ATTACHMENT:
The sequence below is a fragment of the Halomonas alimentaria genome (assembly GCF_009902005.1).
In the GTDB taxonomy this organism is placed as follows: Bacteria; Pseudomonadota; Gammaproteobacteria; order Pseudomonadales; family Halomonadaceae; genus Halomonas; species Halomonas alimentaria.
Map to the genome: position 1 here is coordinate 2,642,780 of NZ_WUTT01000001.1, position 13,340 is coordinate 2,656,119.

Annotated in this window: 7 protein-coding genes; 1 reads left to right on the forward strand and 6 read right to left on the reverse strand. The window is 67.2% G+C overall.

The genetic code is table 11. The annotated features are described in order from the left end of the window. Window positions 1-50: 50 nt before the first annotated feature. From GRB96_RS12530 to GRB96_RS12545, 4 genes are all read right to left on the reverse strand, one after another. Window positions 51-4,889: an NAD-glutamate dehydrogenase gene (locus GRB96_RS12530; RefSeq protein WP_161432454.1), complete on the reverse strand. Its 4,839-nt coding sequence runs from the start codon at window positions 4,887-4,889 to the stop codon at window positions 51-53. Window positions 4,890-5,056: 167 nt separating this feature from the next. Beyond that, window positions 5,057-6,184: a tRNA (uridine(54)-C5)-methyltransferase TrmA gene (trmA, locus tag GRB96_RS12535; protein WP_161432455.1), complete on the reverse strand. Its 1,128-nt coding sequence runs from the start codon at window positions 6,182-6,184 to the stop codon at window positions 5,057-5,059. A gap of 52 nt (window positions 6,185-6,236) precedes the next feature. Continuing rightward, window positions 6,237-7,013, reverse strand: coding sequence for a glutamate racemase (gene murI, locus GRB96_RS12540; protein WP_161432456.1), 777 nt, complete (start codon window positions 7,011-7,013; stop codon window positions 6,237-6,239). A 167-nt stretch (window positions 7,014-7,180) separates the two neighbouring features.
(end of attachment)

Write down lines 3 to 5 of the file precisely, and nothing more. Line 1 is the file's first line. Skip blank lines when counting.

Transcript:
Map to the genome: position 1 here is coordinate 2,642,780 of NZ_WUTT01000001.1, position 13,340 is coordinate 2,656,119.

Annotated in this window: 7 protein-coding genes; 1 reads left to right on the forward strand and 6 read right to left on the reverse strand. The window is 67.2% G+C overall.

The genetic code is table 11. The annotated features are described in order from the left end of the window. Window positions 1-50: 50 nt before the first annotated feature. From GRB96_RS12530 to GRB96_RS12545, 4 genes are all read right to left on the reverse strand, one after another. Window positions 51-4,889: an NAD-glutamate dehydrogenase gene (locus GRB96_RS12530; RefSeq protein WP_161432454.1), complete on the reverse strand. Its 4,839-nt coding sequence runs from the start codon at window positions 4,887-4,889 to the stop codon at window positions 51-53. Window positions 4,890-5,056: 167 nt separating this feature from the next. Beyond that, window positions 5,057-6,184: a tRNA (uridine(54)-C5)-methyltransferase TrmA gene (trmA, locus tag GRB96_RS12535; protein WP_161432455.1), complete on the reverse strand. Its 1,128-nt coding sequence runs from the start codon at window positions 6,182-6,184 to the stop codon at window positions 5,057-5,059. A gap of 52 nt (window positions 6,185-6,236) precedes the next feature. Continuing rightward, window positions 6,237-7,013, reverse strand: coding sequence for a glutamate racemase (gene murI, locus GRB96_RS12540; protein WP_161432456.1), 777 nt, complete (start codon window positions 7,011-7,013; stop codon window positions 6,237-6,239). A 167-nt stretch (window positions 7,014-7,180) separates the two neighbouring features.